Spanish Poems





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About this blog
Poemas en Inglés es un blog que pretende acercar poemas de lengua inglesa al castellano
Sentences
"Por principio, toda traducción es buena. En cualquier caso, pasa con ellas lo que con las mujeres: de alguna manera son necesarias, aunque no todas son perfectas"

Augusto Monterroso

-La palabra mágica-

"Es imposible traducir la poesía. ¿Acaso se puede traducir la música?"

Voltaire

"Translating poetry is like making jewelry. Every word counts, and each sparkles with so many facets. Translating prose is like sculpting: get the shape and the lines right, then polish the seams later."

James Nolan

"La traducción destroza el espí­ritu del idioma"

Federico García Lorca
Pablo Neruda -Oda a la papa-
lunes, 21 de marzo de 2005
Oda a la papa

Papa
te llamas
papa
y no patata,
no naciste castellana:
eres oscura
como
nuestra piel,
somos americanos,
papa,
somos indios.

Profunda
y suave eres,
pulpa pura, purísima
rosa blanca
enterrada,
floreces
allá adentro
en la tierra,
en tu lluviosa
tierra
originaria,
en las islas mojadas
de Chile tempestuoso,
en Chiloé marino,
en medio de la esmeralda que abre
su luz verde
sobre el austral océano.

Papa,
materia
dulce,
almendra
de la tierra,
la madre
allí
no tuvo
metal muerto,
allí en la oscura
suavidad de las islas
no dispuso
el cobre y sus volcanes
sumergidos,
ni la crueldad azul
del manganeso,
sino que son su mano,
como en un nido
en la humedad más suave,
colocó tus redomas,
y cuando
el trueno
de la guerra
negra,
España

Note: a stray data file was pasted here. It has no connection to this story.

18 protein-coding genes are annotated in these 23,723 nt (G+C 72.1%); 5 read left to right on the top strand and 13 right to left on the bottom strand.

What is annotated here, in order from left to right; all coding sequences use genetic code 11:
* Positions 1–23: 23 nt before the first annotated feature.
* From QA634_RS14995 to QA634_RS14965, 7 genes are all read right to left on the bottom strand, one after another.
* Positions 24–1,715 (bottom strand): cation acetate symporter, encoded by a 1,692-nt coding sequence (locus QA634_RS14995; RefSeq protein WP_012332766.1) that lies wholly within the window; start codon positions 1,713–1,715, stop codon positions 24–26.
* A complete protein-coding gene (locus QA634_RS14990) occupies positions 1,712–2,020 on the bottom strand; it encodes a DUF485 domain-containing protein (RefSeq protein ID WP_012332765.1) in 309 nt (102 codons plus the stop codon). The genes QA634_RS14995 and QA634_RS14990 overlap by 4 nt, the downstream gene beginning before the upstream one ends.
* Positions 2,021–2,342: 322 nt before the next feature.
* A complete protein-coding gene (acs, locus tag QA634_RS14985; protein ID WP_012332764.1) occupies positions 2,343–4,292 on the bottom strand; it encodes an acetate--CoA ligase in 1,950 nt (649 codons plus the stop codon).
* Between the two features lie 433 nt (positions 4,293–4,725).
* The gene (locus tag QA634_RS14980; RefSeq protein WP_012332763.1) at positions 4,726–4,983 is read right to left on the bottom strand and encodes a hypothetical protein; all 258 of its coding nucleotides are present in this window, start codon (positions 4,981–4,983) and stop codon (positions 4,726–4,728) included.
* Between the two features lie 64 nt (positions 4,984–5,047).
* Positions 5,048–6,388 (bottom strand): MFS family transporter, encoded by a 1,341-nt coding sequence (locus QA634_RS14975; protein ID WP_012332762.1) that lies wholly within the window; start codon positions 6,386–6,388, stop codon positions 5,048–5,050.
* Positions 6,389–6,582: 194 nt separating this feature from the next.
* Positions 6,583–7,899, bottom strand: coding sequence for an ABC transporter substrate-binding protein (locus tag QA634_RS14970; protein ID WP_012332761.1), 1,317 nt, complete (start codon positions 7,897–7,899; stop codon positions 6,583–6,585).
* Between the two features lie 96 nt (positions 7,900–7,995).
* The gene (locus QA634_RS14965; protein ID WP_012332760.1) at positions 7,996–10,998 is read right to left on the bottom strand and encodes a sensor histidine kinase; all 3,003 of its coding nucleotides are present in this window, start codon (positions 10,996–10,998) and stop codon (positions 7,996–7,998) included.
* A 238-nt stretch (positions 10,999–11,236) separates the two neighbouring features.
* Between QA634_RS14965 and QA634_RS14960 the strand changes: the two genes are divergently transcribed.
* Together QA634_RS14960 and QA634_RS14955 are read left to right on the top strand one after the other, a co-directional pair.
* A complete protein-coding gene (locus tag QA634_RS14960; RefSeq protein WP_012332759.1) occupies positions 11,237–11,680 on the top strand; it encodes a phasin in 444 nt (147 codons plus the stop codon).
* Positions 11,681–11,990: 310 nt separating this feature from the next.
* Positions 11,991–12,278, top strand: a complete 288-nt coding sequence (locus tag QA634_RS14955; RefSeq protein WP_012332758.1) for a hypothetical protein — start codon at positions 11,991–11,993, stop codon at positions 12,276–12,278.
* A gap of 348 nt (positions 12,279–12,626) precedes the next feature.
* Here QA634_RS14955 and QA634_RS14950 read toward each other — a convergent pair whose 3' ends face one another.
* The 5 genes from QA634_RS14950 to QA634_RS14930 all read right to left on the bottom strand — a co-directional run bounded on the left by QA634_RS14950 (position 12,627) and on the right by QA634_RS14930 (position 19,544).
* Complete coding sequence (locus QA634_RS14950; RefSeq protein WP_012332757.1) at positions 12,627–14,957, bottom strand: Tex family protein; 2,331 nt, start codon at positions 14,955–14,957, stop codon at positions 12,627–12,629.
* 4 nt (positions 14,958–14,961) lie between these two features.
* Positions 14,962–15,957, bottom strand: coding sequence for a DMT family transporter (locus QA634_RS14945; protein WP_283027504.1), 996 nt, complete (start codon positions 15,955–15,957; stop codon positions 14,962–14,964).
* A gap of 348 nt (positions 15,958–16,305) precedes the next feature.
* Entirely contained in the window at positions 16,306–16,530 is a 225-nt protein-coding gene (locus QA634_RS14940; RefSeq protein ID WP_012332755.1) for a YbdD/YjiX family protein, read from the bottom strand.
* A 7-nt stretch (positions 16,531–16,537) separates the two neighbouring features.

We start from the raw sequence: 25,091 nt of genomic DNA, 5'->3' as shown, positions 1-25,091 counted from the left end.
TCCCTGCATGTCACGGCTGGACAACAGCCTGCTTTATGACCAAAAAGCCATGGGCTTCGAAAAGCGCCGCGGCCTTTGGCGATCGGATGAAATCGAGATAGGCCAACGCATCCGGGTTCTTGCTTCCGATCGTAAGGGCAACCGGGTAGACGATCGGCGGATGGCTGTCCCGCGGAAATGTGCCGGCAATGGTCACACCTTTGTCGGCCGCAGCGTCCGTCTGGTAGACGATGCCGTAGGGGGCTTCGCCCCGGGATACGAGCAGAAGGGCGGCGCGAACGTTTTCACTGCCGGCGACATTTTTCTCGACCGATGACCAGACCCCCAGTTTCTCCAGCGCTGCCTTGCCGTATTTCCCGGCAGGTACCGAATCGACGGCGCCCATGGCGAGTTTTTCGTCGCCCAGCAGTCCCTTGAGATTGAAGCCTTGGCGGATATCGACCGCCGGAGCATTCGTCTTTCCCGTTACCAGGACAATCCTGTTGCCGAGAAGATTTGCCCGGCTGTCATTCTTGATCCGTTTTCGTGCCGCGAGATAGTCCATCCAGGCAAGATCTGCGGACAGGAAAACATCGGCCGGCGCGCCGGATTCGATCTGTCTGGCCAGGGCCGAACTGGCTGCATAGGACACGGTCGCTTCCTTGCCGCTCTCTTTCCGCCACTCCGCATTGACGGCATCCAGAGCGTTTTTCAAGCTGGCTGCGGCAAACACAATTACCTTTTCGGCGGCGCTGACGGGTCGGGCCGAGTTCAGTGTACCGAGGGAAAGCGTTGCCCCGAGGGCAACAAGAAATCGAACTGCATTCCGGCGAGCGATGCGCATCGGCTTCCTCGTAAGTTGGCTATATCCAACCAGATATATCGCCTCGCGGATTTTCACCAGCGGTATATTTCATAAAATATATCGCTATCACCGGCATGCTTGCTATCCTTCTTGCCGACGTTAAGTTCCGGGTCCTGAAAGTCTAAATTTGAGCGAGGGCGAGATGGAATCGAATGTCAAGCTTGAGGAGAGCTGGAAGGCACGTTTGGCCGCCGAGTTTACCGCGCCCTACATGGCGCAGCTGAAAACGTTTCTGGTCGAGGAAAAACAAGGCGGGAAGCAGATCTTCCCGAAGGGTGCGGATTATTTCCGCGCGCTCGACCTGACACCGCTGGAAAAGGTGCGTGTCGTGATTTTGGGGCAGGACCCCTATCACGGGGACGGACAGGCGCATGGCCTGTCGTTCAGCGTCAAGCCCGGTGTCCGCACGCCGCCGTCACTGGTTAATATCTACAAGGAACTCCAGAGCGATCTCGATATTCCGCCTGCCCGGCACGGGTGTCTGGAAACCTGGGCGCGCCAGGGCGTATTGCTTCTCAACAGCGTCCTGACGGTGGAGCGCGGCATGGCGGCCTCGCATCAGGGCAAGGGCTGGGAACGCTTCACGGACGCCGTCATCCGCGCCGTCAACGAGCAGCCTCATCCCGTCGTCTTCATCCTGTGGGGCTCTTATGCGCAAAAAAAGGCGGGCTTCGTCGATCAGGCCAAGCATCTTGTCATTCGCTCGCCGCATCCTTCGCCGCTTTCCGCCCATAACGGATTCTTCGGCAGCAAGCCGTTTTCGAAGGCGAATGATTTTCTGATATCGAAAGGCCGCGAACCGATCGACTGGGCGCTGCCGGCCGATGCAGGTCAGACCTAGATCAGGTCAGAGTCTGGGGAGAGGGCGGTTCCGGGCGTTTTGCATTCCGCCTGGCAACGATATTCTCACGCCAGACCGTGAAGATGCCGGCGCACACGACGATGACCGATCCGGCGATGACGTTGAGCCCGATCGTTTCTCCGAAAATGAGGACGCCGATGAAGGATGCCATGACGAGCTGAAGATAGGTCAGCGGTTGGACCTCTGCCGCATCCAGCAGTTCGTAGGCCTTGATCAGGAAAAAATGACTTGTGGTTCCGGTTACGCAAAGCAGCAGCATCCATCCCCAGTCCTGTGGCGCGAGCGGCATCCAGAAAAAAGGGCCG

inquisidora,
negra como águila de sepultura,
buscó el oro salvaje
en la matriz
quemante de la araucanía,
sus uñas
codiciosas
fueron exterminadas,
sus capitanes
muertos,
pero cuando a las piedras de Castilla
regresaron
los pobres capitanes derrotados
levantaron en las manos sangrientas
no una copa de oro,
sino la papa
de Chiloé marino.

Honrada eres
como
una mano
que trabaja en la tierra,
familiar
eres
como
una gallina,
compacta como un queso
que la tierra elabora
en sus ubres
nutricias,
enemiga del hambre,
en todas las naciones
se enterró su bandera
vencedora
y pronto allí,
en el frío o en la costa
quemada,
apareció
tu flor
anónima
enunciando la espesa
y suave
natalidad de tus raíces.

Universal delicia,
no esperabas
mi canto,
porque eres sorda
y ciega
y enterrada.
Apenas
si hablas en el infierno
del aceite
o cantas
en las freiduras
de los puertos,
cerca de las guitarras,
silenciosa,
harina de la noche
subterránea,
tesoro interminable
de los pueblos.


Ode to the potato

Potato,
you are called
potayto,
not potahto;
you were not born with a beard,
you are not Castillian.
You are dark
like
our skin;
we are Americans,
potato,
we are Indians.

You are
gentle and profound,
pure pulp, a pure
buried
white rose;
you flower there inside
the earth,
are showered by
original
earth
of wet islands,
by tempestuous Chile,
by the Chilean sea,
an emerald that pours
its green light
out upon the austral ocean.

Potato,
sweet
matter,
almond
of the earth,
the sediment
there
does not possess
dead metals;
there, in the obscure
softness of the islands,
no one fights for
copper and its submerged
volcanoes,
or the blue cruelty
of magnesium.
Hands planted you
in the moist ground
as though stocking a nest.
And when
the thunder
of that evil
war,
the Spanish
conquest,
black as an eagle of the grave,
sought savage gold
in the burning